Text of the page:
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Past Events


27 Jun 1879
Submitted by Lynne Canterbury



BUCHANAN -- KENNEDY. -- At the residence of the bride's parents, in the Sixth Ward, on Thursday evening, June 26, 1879, by Rev. D. M. Miller, Mr. Harry Buchanan and Miss Miriam J. Kennedy, both of Johnstown.

GREENWALT -- LEFFLER. -- At the office of the officiating Justice, on Tuesday evening, June 24, 1879, by J. H. Fisher, Esq., Mr. Martin Greenwalt, of Cambria City, and Miss Rose Leffler, of the Sixth Ward.

CROUSE -- JONES. -- At the residence of the bride's parents, in the First Ward, on Thursday evening, June 26, 1879, by Rev. D. M. Miller, Mr. John H. Crouse and Miss Amelia T. Jones, both of Johnstown.

OWENS -- McELCARR. -- At the First M. E. Parsonage, on Tuesday evening, June 24, 1879, by Rev. William Lynch, Mr. Samuel G. Owens and Miss Sallie EcElcarr, both of Johnstown.

CONWAY -- FEHELY. -- At St. John's Church, on Tuesday morning, June 24, 1879, by Rev. O. P. Gallagher, Mr. Anthony Conway, of Millville, and Miss Lizzie Fehely; of Cambria County.


Friday, 5 Sep 1879
Submitted by Lynne Canterbury.


--There are several new cases of diptheria in Conemaugh Borough.

-- All of our pulpits will be occupied by strange ministers from the Lutheran Synod next Sunday.

-- A number of the visiting ministers will be present at the temperance meeting in Union Hall to-morrow evening.

-- On Monday next ground will be broken for the foundation of the new Dunkard Church on Somerset street, Fifth Ward.

-- Mr. Frank Peters, of Barr Township, this county, has a lacteal wonder in the shape of a five-month-old heifer giving milk.

-- The walks in the Public Square were to-day sprinkled with coarse salt. The saline application was made to keep down the grass.

-- The opening exercises at the Pittsburgh Exposition took place yesterday. The display was quite creditable, and the attendance was large.

-- Col. Wm. A. Herron, Pension Agent for this district, began paying pensioners for the quarter ending with the 1st of September, yesterday.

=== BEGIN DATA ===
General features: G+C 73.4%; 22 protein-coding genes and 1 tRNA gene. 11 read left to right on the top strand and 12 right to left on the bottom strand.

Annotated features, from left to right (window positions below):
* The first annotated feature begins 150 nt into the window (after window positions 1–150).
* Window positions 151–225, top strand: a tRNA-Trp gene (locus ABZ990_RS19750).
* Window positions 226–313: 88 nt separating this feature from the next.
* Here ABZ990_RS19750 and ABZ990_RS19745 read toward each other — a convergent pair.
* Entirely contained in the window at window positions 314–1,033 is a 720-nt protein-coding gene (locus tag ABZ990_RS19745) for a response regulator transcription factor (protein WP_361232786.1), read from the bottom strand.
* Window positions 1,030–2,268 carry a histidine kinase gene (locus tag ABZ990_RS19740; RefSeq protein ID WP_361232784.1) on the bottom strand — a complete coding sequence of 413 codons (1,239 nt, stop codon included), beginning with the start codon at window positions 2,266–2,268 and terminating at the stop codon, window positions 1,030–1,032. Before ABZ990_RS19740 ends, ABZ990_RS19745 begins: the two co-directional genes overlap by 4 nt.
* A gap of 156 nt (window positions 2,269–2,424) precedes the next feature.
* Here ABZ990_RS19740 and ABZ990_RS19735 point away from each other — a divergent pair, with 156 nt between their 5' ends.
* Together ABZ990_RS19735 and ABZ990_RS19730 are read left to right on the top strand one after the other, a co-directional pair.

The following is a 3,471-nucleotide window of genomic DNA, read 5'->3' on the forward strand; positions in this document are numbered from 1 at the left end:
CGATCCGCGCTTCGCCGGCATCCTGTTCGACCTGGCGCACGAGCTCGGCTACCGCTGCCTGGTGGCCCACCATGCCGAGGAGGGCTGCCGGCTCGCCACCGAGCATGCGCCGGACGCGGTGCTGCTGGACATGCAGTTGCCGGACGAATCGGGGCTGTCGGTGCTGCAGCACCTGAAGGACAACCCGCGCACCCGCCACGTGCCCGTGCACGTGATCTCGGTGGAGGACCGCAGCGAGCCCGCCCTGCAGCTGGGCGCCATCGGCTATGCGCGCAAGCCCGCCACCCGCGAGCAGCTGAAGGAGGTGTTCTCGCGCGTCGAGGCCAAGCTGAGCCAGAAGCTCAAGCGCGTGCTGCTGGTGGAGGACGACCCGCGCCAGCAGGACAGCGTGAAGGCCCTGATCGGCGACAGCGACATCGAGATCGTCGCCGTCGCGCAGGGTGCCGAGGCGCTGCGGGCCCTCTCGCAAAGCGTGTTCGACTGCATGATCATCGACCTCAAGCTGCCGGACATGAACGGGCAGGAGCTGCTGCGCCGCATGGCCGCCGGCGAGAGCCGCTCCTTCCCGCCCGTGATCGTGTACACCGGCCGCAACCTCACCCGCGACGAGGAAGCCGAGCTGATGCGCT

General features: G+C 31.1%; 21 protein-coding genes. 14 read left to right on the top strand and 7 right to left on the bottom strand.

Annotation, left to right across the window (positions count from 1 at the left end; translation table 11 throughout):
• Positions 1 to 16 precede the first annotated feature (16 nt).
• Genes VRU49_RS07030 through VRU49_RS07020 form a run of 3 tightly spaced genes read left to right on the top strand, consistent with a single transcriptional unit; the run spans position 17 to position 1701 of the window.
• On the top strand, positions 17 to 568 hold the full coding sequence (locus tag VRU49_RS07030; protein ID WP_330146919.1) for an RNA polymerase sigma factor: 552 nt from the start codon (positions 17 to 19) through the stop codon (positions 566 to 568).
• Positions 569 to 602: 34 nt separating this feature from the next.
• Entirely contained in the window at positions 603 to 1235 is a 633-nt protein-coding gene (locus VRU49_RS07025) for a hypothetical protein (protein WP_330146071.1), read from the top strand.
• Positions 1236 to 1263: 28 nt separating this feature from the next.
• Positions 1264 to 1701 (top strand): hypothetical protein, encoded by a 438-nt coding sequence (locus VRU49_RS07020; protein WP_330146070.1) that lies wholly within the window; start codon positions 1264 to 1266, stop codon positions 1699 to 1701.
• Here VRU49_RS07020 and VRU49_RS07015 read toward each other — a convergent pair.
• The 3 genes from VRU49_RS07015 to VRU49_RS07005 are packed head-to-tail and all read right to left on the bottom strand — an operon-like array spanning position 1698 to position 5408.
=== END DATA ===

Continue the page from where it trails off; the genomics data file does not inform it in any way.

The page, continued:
-- A day or two ago, Mr. George Page, of Mineral Point, brought to our office several very large red apples, and he has in his fine orchard bushels and bushels of the same and other varieties.

-- Mr. Sylvester Paul, millwright, of Wilmore, has just completed for Samuel B. Smith a bone mill on Solomon's Run, Stonycreek Township, a mile and a quarter above Walnut Grove. It is calculated to make a ton of dust a day.

-- We understand that the Union Hall has been engaged for a grand musical festival, to be held on Christmas day and evening, under the auspices of the "True Ivorites," of this place. The singers will compete for prizes. In a few days we will be able to give further particulars.

-- At last week's Somerset Court a true bill was found by the Grand Jury against Hon. E. M. Schrock, member of the House of Representatives, for "bribery, fraud, and wilful violation of the election laws of Pennsylvania." The trial does not come off until November. The prosecution was brought by Mr. Josiah Shafer, of Somerset.

-- The advertisement of Messrs. Strawbridge & Clothier, published elsewhere, will attract attention. It will pay Johnstown visitors to the Exposition to visit the establishment, as it has but few superiors in the country for assortment of goods, and business is conducted in a manner that can't help but prove satisfactory to customers.


-- Indiana Court will convene next Monday.

-- A large hotel will be erected at the Kiskiminetas Springs, Saltsburg.

-- The Messenger says te County Commissioners are offered more money at 4 per cent than they care about taking.

-- Deputy Sheriff Daugherty, of Indiana, informs the Progress that the Sheriff's sales this court is the smallest for six years.

-- The Democratic County Committee met in the Court House, on Monday last, and nominated Joseph Boggs, of White Township, for Jury Commissioner.

-- Mr. Will H. Ellis, of this place, started for Johnstown on Monday evening. to make the position of book-keeper in the office of Singer Sewing Machine Company. -- Progress.